Jul 19, 2013

Looking For Alaska by John Green Review

Looking For Alaska by John Green
Release Date: December 28, 2006
Publisher: Speak; 231 pages

Before. Miles "Pudge" Halter's whole existence has been one big nonevent, and his obsession with famous last words has only made him crave the "Great Perhaps" (Fran├žois Rabelais, poet) even more. Then he heads off to the sometimes crazy, possibly unstable, and anything-but-boring world of Culver Creek Boarding School, and his life becomes the opposite of safe. Because down the hall is Alaska Young. The gorgeous, clever, funny, sexy, self-destructive, screwed-up, and utterly fascinating Alaska Young, who is an event unto herself. She pulls Pudge into her world, launches him into the Great Perhaps, and steals his heart.

After. Nothing is ever the same.

When I am reading a book I know I am going to be reviewing, I usually take notes while I am reading.  I like to remember my emotions at particular scenes, and also it's a good way for me to not forget key things I want to mention in my reviews.  So usually, half of my review is done when I am finished reading a book.  In the case for Looking For Alaska, I actually deleted half of my notes when I finished the book.  This was because as I kept reading, my opinions changed.  It turned into a book I sort of like, to a book that I really loved.

Looking For Alaska is a young adult contemporary novel about a boy named Miles Halter who decides he wants to go to boarding school his junior year in high school.  Miles would probably best be described as a loner, but not depressed.  He's a teenager who hasn't come out of his shell yet.  When Miles arrives at Culver Creek boarding school in Alabama, he makes friends with his roommate Chip Martin aka The Colonel and his friend Alaska Young.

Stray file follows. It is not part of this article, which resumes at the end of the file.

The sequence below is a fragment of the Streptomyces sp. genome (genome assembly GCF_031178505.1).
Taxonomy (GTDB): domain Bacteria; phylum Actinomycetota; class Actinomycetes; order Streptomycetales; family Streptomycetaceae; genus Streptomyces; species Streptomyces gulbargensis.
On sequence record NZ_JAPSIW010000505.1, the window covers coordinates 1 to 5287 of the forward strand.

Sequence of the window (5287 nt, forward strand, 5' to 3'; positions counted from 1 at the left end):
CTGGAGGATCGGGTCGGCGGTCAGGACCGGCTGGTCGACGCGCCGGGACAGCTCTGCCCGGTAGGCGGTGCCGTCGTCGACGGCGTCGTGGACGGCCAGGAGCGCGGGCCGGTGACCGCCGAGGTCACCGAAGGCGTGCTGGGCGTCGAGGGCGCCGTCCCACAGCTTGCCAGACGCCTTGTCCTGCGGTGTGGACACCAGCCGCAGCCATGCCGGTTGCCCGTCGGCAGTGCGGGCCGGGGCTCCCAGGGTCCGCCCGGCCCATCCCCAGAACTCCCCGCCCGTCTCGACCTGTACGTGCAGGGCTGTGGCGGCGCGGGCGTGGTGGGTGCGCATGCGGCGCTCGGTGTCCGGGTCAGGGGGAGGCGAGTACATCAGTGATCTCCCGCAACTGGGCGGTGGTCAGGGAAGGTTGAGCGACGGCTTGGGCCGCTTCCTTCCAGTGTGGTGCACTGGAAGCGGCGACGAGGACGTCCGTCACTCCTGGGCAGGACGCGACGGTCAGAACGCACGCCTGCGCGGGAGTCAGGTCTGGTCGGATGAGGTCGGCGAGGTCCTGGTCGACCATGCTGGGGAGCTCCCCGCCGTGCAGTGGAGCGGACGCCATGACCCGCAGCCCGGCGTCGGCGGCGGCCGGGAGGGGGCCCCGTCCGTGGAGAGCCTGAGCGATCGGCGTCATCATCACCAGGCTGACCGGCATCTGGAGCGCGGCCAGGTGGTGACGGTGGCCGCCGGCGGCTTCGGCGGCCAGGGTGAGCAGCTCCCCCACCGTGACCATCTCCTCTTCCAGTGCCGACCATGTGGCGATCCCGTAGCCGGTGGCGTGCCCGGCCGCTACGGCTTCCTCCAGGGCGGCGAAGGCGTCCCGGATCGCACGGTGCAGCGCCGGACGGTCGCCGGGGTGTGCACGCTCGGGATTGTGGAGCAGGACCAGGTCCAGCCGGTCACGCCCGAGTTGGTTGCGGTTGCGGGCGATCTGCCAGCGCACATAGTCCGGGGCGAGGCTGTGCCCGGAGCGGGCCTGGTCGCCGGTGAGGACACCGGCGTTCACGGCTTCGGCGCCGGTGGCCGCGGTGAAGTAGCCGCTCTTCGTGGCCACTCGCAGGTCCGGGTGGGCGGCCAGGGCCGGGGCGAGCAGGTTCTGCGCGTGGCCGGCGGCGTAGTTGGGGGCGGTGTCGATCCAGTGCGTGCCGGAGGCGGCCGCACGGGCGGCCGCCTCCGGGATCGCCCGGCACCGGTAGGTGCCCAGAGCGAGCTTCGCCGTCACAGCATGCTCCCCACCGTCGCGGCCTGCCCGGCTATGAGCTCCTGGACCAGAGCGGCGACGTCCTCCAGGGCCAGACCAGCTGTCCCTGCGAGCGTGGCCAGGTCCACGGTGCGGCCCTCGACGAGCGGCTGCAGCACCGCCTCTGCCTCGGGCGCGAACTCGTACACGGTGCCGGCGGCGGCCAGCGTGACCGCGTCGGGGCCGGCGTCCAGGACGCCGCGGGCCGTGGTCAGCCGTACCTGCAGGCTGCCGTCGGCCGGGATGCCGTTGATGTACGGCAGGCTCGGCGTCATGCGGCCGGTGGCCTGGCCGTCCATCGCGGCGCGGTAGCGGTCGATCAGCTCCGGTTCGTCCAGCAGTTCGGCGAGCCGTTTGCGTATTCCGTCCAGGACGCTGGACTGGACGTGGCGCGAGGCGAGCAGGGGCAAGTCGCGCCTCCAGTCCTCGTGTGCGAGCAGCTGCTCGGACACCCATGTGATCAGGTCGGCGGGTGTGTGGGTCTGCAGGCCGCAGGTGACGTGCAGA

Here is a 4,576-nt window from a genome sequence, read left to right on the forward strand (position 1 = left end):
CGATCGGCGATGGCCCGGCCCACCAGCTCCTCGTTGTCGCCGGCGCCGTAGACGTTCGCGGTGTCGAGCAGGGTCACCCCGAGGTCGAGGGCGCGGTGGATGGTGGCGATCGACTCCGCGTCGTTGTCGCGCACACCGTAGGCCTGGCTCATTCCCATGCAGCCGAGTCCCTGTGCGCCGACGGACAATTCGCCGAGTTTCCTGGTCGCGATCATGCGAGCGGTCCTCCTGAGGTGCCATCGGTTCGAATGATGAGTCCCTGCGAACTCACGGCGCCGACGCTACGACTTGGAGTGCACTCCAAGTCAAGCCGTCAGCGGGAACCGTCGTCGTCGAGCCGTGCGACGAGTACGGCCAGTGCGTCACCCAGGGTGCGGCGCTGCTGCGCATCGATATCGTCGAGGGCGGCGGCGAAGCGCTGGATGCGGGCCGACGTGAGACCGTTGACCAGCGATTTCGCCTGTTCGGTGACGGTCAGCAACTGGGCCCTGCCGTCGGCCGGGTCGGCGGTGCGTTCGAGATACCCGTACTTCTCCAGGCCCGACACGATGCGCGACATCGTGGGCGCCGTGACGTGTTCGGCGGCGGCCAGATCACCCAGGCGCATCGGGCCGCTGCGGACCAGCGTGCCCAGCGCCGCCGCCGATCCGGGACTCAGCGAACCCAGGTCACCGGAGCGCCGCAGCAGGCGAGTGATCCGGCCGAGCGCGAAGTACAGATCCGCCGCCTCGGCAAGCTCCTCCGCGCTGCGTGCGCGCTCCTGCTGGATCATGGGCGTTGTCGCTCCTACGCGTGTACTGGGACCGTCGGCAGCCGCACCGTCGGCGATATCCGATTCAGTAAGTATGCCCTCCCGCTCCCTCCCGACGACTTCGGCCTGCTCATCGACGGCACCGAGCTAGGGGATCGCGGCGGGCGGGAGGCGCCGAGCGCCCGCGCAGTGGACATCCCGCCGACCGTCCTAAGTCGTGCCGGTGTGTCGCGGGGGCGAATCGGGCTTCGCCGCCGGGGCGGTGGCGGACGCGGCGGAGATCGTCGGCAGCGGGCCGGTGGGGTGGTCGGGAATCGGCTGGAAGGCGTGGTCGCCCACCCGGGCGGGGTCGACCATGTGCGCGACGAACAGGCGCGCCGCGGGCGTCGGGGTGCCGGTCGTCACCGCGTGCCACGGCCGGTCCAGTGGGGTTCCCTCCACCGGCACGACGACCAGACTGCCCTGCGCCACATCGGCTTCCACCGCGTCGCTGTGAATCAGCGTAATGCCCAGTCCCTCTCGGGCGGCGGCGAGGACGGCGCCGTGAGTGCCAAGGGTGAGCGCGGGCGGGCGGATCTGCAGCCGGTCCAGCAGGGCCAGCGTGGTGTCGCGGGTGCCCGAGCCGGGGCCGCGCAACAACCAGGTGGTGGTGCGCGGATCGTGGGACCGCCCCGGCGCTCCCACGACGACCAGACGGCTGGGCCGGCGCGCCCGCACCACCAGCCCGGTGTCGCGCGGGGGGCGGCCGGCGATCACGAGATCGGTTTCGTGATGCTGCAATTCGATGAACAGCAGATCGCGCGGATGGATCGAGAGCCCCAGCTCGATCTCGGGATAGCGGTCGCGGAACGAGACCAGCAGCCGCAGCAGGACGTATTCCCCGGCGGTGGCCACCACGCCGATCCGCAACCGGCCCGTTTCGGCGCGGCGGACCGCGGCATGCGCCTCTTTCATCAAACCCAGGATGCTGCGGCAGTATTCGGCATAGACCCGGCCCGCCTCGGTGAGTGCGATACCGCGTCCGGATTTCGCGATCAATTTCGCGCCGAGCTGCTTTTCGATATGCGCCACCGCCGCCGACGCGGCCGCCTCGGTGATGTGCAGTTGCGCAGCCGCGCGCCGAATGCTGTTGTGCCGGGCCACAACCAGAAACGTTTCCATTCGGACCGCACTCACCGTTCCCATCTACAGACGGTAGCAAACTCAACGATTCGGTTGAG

As I said before, I take notes when I read to review.  My first impression of Alaska was not a good one.  In fact, I actually really disliked her for most of the story.  I described her as a difficult character to like and is very manipulative.  I then pointed out that it was obvious that Miles has a crush on her, and she flirts with him even though she says she, loves her boyfriend.  But this is just the Alaska that we see on the surface.  In reality, Alaska is such a deep character.  And I don't think as a reader, you are supposed to understand her.  And by the end of the novel, you are supposed to make your own conclusions about her and her intentions.

There are no chapters in this book.  Instead the first 3/4 or so of the novel is the "before" sectioned of with a countdown of days leading up to something.  The last 1/4 is the "after".  The reader doesn't know what you are counting down to, but as you read you do start to have predictions.  My prediction ended up being wrong, and I didn't figure it out until a few pages before it actually happened.

John Green is excellent at writing teenagers.  I have now read a book from him from a male and from a female point of view, and he really has an understanding of the teenage mind.  I wish his books were around when I was in high school.  His books have enough humor and wit to keep you entertained, but they also have serious tones and life lessons.  Yes, his characters in Looking For Alaska partake in underage drinking and smoking and explicit activities, and I know a lot of people are against that.  But it is a reality that some teenagers participate in illegal activities, even the ones who get straight A's.  John Green isn't afraid to write realistic scenarios.

My only drawback of this book would be that it was a bit difficult for me to get through the first 50 or so pages.  It took me awhile to connect with the characters, but once I got the correct feel with them the story flowed better.  

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